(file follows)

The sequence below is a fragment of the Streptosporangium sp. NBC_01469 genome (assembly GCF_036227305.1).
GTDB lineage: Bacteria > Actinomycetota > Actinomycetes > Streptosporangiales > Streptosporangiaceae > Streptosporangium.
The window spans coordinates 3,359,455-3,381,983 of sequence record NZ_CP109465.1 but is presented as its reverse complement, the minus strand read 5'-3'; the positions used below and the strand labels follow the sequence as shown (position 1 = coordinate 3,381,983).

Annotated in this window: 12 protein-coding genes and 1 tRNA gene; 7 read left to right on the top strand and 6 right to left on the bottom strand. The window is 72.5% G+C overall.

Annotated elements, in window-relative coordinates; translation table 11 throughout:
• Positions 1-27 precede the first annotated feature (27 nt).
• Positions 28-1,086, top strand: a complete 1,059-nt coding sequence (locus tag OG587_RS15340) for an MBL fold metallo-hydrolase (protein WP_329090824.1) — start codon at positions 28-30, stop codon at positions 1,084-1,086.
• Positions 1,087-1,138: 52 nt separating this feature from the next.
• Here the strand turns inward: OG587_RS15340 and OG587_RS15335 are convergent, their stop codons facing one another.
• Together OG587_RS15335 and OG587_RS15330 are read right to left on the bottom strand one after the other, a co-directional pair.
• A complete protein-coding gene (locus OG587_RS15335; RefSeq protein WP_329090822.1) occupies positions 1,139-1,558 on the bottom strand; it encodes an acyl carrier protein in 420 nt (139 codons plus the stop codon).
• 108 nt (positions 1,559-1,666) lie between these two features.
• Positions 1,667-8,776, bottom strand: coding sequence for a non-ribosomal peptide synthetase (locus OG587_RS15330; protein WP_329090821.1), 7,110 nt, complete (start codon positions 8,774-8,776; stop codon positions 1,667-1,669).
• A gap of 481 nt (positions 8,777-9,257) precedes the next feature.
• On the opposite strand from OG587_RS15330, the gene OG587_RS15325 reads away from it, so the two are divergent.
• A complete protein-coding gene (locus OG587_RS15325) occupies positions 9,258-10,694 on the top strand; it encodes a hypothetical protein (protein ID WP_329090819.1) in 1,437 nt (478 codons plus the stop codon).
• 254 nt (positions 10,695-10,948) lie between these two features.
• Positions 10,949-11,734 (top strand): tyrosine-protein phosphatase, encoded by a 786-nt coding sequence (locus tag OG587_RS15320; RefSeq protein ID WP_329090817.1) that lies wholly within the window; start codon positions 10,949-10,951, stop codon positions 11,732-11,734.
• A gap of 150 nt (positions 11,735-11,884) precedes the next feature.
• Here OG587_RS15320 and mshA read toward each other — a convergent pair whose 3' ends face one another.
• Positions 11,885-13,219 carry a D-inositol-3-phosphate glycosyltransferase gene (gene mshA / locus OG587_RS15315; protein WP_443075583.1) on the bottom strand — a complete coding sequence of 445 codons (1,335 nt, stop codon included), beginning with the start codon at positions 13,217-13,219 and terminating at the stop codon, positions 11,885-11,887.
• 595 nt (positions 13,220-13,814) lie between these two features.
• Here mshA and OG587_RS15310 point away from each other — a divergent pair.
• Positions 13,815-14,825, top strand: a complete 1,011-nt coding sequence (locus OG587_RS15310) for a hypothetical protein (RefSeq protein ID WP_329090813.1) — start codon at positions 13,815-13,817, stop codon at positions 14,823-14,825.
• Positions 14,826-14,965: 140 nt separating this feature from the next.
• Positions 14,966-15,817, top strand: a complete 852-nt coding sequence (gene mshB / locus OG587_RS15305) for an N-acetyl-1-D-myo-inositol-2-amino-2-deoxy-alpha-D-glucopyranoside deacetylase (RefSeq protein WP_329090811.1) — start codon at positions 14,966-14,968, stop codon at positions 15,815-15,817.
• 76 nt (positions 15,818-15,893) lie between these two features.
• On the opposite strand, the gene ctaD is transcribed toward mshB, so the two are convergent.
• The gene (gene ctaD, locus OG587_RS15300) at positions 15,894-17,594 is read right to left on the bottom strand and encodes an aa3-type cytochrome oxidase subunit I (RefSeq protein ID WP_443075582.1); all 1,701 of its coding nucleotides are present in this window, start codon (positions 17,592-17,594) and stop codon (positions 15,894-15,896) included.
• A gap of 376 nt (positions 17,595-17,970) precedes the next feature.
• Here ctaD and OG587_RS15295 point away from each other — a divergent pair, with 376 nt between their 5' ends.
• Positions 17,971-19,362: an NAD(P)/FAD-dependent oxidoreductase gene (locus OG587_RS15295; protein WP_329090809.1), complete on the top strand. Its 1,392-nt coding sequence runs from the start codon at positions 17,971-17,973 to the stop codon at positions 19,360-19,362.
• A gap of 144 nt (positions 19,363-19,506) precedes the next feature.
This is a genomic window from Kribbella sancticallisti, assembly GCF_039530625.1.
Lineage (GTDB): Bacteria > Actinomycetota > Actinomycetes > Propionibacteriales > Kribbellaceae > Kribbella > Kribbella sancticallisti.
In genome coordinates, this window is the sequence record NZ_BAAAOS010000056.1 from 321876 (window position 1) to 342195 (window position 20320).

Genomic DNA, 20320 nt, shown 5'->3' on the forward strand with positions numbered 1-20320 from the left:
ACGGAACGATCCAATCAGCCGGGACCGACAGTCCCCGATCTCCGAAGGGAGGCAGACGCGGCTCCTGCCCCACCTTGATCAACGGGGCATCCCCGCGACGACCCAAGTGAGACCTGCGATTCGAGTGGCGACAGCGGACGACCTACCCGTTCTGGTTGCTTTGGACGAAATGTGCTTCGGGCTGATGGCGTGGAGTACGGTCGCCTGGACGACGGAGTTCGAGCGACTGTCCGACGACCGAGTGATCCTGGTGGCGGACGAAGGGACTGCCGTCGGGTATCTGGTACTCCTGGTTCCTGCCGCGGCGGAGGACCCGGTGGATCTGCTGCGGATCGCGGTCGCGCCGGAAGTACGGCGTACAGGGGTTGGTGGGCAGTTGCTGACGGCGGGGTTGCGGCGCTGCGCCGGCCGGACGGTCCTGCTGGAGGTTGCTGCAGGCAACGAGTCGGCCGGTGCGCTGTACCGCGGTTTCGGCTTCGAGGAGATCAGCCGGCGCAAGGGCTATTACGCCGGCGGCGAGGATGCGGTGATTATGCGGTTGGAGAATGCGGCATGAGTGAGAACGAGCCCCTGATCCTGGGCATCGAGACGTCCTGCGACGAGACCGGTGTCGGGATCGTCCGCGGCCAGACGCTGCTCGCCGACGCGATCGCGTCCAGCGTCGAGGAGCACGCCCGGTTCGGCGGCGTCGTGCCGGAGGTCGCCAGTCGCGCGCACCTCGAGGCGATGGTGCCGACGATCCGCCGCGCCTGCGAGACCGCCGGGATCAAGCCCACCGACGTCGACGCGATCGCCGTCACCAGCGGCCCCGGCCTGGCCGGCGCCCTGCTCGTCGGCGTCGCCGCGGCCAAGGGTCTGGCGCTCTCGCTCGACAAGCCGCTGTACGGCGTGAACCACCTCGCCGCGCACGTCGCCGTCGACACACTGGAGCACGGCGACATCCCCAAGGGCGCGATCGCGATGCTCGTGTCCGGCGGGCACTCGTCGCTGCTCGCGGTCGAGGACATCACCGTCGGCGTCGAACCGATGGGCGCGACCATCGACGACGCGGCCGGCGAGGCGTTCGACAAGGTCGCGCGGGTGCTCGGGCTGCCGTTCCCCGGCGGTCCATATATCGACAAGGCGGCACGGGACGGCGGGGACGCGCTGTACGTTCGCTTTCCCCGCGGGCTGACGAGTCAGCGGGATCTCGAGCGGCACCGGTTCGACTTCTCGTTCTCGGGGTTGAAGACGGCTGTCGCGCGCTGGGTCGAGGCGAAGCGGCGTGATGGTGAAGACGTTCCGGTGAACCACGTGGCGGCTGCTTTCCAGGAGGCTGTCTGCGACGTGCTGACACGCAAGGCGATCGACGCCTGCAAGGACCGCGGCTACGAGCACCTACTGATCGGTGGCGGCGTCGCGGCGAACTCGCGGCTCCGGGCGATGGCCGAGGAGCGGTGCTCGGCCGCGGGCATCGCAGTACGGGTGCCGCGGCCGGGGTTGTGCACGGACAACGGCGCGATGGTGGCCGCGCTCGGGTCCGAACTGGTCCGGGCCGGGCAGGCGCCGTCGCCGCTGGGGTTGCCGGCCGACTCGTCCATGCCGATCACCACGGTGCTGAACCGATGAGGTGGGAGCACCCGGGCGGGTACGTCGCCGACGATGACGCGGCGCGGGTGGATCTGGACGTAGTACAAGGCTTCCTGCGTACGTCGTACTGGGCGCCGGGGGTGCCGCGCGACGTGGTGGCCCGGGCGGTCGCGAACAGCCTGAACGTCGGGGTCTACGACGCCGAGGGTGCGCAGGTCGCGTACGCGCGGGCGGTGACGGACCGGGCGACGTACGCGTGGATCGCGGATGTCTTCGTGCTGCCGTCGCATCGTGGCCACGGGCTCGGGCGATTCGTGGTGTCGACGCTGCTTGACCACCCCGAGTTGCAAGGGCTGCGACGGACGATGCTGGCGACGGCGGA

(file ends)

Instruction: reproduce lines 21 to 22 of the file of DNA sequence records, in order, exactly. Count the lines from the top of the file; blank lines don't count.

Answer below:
• Positions 11,885-13,219 carry a D-inositol-3-phosphate glycosyltransferase gene (gene mshA / locus OG587_RS15315; protein WP_443075583.1) on the bottom strand — a complete coding sequence of 445 codons (1,335 nt, stop codon included), beginning with the start codon at positions 13,217-13,219 and terminating at the stop codon, positions 11,885-11,887.
• 595 nt (positions 13,220-13,814) lie between these two features.